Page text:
Lawsuits in USA are becoming ridiculous. Lot of people eager to grab a bit of Apple's cash. Maybe for regular people is an issue but for enterprise could be handy lol, like have a GPS watch dog.
post #29 of 84
You can add Ireland to that list.
post #30 of 84
Quote:
Originally Posted by magicj View Post

I don't think that document discusses the usage of the "consolidated.db" file. For example the document talks about:

● Apple transmitting location data. Supposedly, "consolidated.db" is not transmitted anywhere.
● The user being able to turn off location based services. Collection of "consolidated.db" data cannot be turned off.
● Requiring customer consent to collect data. The user is never even informed of the collection of "consolidated.db" data, let alone asked to give consent.

Additionally, because the data is unencrypted and also stored on the computer used to sync your iPhone, the issue is raised of how this data can be used by parties other than Apple and its partners.

data in consolidated.db file are public info such as cell tower location etc, right? so why need to encrypt it? can you provide some examples on why parties other than apple would want it?
post #31 of 84
Quote:
Originally Posted by bwik View Post

Interesting, all cell phone companies know where most of their customers are, at ANY time, and ANY time in the past. This has helped to find missing persons in the past, using the GPS encoded pings of the victim's cellphone.

This has been true at least 1 decade. I would be shocked if Apple's iPhone were, illegally, NOT tracking cell phone customer movements. If they were not, I think the FCC would order them to begin complying with tracking requirements.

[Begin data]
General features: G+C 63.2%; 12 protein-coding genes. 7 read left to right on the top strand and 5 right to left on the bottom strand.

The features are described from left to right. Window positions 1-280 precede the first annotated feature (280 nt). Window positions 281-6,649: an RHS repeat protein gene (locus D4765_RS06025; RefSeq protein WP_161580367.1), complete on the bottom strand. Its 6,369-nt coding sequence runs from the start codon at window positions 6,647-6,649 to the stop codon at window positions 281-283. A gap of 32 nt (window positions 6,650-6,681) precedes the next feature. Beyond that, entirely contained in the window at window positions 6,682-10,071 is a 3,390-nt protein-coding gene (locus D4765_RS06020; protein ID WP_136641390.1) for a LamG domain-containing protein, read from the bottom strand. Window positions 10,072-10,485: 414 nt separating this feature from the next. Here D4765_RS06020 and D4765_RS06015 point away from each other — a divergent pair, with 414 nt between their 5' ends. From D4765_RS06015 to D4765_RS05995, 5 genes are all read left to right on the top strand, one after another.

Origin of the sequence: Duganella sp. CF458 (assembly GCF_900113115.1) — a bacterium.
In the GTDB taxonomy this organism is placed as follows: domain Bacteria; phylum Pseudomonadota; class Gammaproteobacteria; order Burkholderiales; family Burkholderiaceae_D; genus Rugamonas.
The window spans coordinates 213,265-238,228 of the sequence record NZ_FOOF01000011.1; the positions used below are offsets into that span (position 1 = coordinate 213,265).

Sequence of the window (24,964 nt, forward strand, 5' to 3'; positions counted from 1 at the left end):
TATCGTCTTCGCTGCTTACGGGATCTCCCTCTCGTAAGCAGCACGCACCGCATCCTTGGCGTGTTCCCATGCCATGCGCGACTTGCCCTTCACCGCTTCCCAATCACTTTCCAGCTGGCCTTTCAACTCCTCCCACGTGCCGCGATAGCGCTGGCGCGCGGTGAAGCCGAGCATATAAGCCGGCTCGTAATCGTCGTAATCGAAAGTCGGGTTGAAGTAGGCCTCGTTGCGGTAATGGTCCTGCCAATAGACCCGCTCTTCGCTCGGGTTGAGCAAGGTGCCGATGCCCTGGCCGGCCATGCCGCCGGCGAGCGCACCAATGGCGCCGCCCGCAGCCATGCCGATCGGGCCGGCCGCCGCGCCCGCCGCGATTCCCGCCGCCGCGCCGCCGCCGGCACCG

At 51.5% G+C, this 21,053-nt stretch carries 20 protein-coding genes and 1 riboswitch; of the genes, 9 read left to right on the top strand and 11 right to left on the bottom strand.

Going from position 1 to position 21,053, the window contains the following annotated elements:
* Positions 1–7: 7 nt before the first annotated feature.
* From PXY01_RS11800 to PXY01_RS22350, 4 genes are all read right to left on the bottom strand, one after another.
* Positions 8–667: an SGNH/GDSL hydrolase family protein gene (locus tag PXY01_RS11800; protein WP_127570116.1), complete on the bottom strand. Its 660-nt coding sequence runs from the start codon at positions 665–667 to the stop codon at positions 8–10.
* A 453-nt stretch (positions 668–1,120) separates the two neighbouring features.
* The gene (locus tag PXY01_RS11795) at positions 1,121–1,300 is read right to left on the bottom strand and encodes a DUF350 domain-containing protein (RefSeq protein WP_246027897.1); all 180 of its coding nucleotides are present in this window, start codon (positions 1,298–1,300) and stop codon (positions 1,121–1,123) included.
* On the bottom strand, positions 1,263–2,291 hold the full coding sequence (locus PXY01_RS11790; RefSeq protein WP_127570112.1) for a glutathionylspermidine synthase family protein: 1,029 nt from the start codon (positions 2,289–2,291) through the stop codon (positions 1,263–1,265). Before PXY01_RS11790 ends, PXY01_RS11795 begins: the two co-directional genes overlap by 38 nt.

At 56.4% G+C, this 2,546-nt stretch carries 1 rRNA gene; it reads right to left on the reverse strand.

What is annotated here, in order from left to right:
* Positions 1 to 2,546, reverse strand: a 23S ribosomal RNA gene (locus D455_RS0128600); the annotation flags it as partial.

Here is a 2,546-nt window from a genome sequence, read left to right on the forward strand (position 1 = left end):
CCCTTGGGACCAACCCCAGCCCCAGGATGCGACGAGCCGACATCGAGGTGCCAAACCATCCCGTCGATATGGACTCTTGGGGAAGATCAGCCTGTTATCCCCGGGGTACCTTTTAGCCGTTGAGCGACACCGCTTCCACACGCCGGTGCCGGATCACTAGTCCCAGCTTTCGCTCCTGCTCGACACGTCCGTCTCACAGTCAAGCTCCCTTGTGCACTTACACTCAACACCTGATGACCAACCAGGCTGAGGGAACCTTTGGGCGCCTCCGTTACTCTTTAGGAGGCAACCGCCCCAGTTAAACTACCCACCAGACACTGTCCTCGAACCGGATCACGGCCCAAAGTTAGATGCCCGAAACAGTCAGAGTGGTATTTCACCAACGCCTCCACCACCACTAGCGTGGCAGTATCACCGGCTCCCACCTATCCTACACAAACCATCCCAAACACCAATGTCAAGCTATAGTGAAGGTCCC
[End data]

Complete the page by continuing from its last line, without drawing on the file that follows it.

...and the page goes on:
GPS location data is not transmitted unless a call is placed, and the default setting is only on 911 calls although it can be user enabled for all calls. That was required by the FCC some years back. The wireless providers in general only have access to triangulation, or, in some cases, bearing data.
post #32 of 84
If one needs an alibi, that they didn't commit a crime, or if one want to commit a crime, there are workarounds... In both cases, the attorneys can raise enough Reasonable Doubt that the data in that file has been manipulated and thus is not accurate. By the time Tech Experts on both sides are done trying to convince the Jury, the Jury could either get too confused, or and too smart, and will not be able to agree on their interpretation of the "evidence"... Mistrial, Case Dismissed... Or that particular Evidence will be ignored....

I've seen a some anger about this on NY Times Discussion
http://pogue.blogs.nytimes.com/2011/...g-you-so-what/

In some Comments there was a common theme:

What if one is in some country where things are not very democratic, the authorities can use that info against the political opponents... I agree that it could be a valid concern... So let's imagine a scenario: